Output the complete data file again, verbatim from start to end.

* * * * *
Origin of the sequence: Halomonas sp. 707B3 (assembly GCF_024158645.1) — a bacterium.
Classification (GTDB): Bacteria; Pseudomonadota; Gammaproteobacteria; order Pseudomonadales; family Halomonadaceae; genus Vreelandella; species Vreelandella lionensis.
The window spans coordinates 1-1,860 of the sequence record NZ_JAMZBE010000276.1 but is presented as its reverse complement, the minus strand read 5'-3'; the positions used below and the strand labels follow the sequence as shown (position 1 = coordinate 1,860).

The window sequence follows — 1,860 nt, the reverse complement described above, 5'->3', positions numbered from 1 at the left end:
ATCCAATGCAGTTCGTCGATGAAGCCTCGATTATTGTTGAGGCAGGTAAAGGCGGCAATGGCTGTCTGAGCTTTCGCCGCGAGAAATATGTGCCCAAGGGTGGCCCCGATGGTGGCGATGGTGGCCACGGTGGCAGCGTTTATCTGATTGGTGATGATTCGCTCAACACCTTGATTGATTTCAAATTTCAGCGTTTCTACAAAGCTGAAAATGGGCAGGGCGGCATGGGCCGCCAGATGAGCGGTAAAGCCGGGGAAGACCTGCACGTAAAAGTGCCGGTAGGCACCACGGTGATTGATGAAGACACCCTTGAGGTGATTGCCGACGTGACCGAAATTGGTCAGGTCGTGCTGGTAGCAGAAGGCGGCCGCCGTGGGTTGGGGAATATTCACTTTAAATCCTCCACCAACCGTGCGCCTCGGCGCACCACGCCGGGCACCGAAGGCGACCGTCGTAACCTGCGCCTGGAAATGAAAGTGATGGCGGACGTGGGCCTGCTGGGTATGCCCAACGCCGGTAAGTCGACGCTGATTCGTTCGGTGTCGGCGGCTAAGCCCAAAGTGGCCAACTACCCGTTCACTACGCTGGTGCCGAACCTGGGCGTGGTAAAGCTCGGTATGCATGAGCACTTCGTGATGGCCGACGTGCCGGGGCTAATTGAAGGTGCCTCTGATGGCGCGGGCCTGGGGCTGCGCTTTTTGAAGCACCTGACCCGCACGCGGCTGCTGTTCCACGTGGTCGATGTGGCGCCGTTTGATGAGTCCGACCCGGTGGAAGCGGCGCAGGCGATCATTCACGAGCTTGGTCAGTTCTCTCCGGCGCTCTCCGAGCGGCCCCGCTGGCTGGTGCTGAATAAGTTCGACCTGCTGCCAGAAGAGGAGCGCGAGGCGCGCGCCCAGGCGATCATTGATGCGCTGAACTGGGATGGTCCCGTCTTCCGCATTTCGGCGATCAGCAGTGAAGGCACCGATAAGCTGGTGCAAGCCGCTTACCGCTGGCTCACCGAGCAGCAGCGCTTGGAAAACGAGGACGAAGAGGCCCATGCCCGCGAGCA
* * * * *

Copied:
Origin of the sequence: Halomonas sp. 707B3 (assembly GCF_024158645.1) — a bacterium.
Classification (GTDB): Bacteria; Pseudomonadota; Gammaproteobacteria; order Pseudomonadales; family Halomonadaceae; genus Vreelandella; species Vreelandella lionensis.
The window spans coordinates 1-1,860 of the sequence record NZ_JAMZBE010000276.1 but is presented as its reverse complement, the minus strand read 5'-3'; the positions used below and the strand labels follow the sequence as shown (position 1 = coordinate 1,860).

The window sequence follows — 1,860 nt, the reverse complement described above, 5'->3', positions numbered from 1 at the left end:
ATCCAATGCAGTTCGTCGATGAAGCCTCGATTATTGTTGAGGCAGGTAAAGGCGGCAATGGCTGTCTGAGCTTTCGCCGCGAGAAATATGTGCCCAAGGGTGGCCCCGATGGTGGCGATGGTGGCCACGGTGGCAGCGTTTATCTGATTGGTGATGATTCGCTCAACACCTTGATTGATTTCAAATTTCAGCGTTTCTACAAAGCTGAAAATGGGCAGGGCGGCATGGGCCGCCAGATGAGCGGTAAAGCCGGGGAAGACCTGCACGTAAAAGTGCCGGTAGGCACCACGGTGATTGATGAAGACACCCTTGAGGTGATTGCCGACGTGACCGAAATTGGTCAGGTCGTGCTGGTAGCAGAAGGCGGCCGCCGTGGGTTGGGGAATATTCACTTTAAATCCTCCACCAACCGTGCGCCTCGGCGCACCACGCCGGGCACCGAAGGCGACCGTCGTAACCTGCGCCTGGAAATGAAAGTGATGGCGGACGTGGGCCTGCTGGGTATGCCCAACGCCGGTAAGTCGACGCTGATTCGTTCGGTGTCGGCGGCTAAGCCCAAAGTGGCCAACTACCCGTTCACTACGCTGGTGCCGAACCTGGGCGTGGTAAAGCTCGGTATGCATGAGCACTTCGTGATGGCCGACGTGCCGGGGCTAATTGAAGGTGCCTCTGATGGCGCGGGCCTGGGGCTGCGCTTTTTGAAGCACCTGACCCGCACGCGGCTGCTGTTCCACGTGGTCGATGTGGCGCCGTTTGATGAGTCCGACCCGGTGGAAGCGGCGCAGGCGATCATTCACGAGCTTGGTCAGTTCTCTCCGGCGCTCTCCGAGCGGCCCCGCTGGCTGGTGCTGAATAAGTTCGACCTGCTGCCAGAAGAGGAGCGCGAGGCGCGCGCCCAGGCGATCATTGATGCGCTGAACTGGGATGGTCCCGTCTTCCGCATTTCGGCGATCAGCAGTGAAGGCACCGATAAGCTGGTGCAAGCCGCTTACCGCTGGCTCACCGAGCAGCAGCGCTTGGAAAACGAGGACGAAGAGGCCCATGCCCGCGAGCA